In the 21st Century the popularity of healthy protein supplements in the form of drinks, bars and other tempting goodies has soared.
It has become one of the largest areas of the entire fitness, health and training industry.
However, it seems that there are a growing number of people who look at protein supplements for the wrong reasons i.e. for quick-fix solutions or in some cases meal replacements.RELATED: RECOMMENDED PLANS FOR YOU
The use of protein supplements
Ultimately it is these sorts of misconceptions that lead to the improper use of protein supplements and, for many, the feeling of discontent when they do not achieve the results they anticipated.
It is therefore necessary for people to make sure they undergo some sort of research into what they’re buying in order to ascertain whether or not it is right for them.
In this article I will cover a number of questions that people may have and try to shed some light on the multi-billion pound supplement world!
Are they really necessary?
I wish I could answer this question with a simple Yes or No but unfortunately it is not as easy as that, much of the research to date argues that:
“Currently, it is not possible to form a consensus position regarding the benefit of protein or amino acid supplements” – Wolfe, 2000
However, while this may be true to some degree, there is a plethora of research that argues against this, especially the work undertaken by Stuart Phillips (2013) in ‘Protein Consumption and resistance exercise: Maximizing anabolic potential’ .
There are a number of variables that people need to take into consideration when assessing the use/need of protein supplements for them and that is why it is so hard to give a Yes or No answer.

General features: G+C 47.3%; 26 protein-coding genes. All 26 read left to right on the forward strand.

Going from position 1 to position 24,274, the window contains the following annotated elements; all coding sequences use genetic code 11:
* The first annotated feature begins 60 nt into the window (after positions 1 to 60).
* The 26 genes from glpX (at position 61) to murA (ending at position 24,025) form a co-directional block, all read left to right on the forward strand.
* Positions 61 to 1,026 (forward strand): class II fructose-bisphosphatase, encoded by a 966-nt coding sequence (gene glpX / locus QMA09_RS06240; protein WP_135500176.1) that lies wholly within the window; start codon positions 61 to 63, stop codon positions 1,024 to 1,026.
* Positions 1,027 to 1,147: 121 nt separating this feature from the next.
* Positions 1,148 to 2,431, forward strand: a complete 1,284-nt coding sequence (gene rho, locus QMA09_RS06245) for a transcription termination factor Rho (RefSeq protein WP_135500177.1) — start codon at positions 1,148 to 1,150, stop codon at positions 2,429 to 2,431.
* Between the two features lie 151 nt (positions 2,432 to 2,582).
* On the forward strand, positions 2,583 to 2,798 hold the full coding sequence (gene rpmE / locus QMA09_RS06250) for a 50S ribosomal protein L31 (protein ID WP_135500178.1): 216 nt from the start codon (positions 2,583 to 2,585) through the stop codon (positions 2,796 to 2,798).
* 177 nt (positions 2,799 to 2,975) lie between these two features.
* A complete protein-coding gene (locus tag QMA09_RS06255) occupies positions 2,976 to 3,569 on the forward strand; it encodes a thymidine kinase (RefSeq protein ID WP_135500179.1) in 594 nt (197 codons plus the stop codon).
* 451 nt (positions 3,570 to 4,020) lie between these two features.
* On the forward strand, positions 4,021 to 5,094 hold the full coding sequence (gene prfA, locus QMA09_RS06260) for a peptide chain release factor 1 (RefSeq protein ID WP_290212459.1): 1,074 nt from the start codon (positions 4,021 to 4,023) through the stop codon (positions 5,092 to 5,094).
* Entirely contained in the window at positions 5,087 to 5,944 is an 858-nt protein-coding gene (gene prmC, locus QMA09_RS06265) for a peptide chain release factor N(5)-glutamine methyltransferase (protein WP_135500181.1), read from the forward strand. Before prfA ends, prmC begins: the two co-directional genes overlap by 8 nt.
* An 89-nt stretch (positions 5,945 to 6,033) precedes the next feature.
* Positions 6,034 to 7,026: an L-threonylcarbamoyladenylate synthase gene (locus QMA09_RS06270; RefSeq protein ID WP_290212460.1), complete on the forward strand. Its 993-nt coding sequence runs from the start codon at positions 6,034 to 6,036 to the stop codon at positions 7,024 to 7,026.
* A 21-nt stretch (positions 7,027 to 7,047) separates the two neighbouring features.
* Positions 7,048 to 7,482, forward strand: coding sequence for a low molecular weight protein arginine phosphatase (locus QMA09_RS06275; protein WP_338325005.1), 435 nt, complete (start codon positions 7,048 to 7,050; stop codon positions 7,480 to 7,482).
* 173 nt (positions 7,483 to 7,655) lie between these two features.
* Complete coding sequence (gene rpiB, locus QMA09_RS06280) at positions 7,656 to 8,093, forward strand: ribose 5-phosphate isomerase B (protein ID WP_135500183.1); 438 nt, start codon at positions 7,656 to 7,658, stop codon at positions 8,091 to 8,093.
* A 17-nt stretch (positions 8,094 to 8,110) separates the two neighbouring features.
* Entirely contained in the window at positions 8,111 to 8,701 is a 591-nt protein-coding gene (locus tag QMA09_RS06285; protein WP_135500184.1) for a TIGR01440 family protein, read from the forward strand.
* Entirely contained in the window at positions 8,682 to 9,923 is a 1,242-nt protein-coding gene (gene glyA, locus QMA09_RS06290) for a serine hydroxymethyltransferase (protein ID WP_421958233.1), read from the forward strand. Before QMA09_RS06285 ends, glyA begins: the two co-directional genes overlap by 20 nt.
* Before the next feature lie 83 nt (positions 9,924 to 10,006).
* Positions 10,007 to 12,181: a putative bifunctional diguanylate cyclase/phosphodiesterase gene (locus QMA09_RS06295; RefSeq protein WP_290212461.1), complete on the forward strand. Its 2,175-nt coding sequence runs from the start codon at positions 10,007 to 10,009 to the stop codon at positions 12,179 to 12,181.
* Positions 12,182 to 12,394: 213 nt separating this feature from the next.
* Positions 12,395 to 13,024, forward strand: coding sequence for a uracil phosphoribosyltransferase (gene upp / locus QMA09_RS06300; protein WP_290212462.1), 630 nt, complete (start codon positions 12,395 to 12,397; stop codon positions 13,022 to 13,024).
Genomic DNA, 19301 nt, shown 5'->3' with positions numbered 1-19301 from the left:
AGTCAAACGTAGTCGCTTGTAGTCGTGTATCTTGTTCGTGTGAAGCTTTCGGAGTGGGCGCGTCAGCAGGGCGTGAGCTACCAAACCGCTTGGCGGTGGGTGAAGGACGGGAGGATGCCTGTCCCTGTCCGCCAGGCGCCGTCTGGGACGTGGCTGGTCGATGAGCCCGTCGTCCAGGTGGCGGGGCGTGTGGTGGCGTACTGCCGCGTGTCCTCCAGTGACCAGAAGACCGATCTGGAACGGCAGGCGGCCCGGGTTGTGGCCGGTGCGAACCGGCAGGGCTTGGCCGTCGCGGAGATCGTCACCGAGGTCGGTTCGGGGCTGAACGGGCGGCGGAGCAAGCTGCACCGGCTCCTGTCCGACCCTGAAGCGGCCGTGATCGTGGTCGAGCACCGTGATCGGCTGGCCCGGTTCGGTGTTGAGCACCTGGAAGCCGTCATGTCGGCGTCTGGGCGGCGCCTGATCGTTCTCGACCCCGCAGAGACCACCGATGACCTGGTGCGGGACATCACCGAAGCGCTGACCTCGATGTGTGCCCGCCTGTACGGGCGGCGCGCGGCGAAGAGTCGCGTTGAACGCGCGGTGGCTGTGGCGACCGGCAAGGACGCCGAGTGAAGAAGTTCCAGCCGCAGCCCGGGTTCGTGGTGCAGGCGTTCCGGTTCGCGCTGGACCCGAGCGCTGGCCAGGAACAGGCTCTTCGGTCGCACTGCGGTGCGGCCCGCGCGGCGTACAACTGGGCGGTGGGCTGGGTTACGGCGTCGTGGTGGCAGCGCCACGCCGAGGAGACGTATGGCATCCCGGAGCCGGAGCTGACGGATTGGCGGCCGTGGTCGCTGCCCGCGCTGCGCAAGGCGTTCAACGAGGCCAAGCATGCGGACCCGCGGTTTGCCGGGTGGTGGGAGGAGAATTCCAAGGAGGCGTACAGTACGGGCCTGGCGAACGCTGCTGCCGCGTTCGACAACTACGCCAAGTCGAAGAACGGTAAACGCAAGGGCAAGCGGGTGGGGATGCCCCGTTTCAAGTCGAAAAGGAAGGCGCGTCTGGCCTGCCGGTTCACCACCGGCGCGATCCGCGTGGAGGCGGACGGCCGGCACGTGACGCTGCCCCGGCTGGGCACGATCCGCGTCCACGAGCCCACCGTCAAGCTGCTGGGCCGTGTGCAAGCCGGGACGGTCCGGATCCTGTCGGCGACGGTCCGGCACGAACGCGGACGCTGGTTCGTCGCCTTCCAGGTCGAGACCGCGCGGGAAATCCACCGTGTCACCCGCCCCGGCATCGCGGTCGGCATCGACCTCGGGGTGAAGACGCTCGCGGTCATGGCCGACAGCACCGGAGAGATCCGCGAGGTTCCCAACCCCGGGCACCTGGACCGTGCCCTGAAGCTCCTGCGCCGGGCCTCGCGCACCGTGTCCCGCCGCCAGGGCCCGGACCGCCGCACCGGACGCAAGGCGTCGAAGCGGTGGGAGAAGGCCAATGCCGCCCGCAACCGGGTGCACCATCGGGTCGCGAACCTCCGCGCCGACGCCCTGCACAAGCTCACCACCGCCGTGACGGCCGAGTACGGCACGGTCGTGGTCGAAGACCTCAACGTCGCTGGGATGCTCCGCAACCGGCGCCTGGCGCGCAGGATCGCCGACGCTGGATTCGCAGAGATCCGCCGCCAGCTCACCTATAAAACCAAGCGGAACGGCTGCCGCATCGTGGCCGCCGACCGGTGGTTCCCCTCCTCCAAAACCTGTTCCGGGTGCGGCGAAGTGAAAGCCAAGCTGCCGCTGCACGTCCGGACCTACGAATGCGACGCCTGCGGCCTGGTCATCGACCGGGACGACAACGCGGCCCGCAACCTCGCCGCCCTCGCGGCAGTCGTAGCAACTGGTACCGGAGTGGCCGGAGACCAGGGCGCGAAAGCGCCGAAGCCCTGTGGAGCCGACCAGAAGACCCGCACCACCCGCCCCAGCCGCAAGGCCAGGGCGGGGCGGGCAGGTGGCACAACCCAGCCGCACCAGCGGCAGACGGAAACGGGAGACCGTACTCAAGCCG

Protein rich diets
Many individuals consume enough protein from their diet alone but still consume a protein supplement throughout the day.
There are certainly two sides to this, with some research suggesting that consuming protein supplements over natural protein-rich foods does not provide any added benefit (Duellman et al.2008).
Therefore, if you are considering purchasing some sort of protein supplement, it would be wise to evaluate your diet and see if you are consuming the correct amount of protein – 0.8g per kg/body mass (authoritynutrition, 2014).
In light of this, it is also necessary for people to assess their activity level, especially those who partake in regular resistance training and for individuals who want to build and maintain muscle mass.
The recommended protein intake for these people as stated by Phillips (2013) is much higher than the normal RDA; it should be “in the range of 1.4-1.6 g protein/kg body mass/d”.
This contrasts much of the research and in essence, highlights the need for protein supplements for some individuals, not only due to the fact that it may be hard to get enough protein from natural food sources but also due to other factors such as timing, leucine content and forms of consumption (liquid), all of which will aid in the recovery process.
Other needs for protein supplements
There are many other sub-groups that would be suited to protein supplements such as those with nutrient deficiencies, however the main message to take from this is that it all depends on the type of lifestyle you live and also what you are trying to achieve.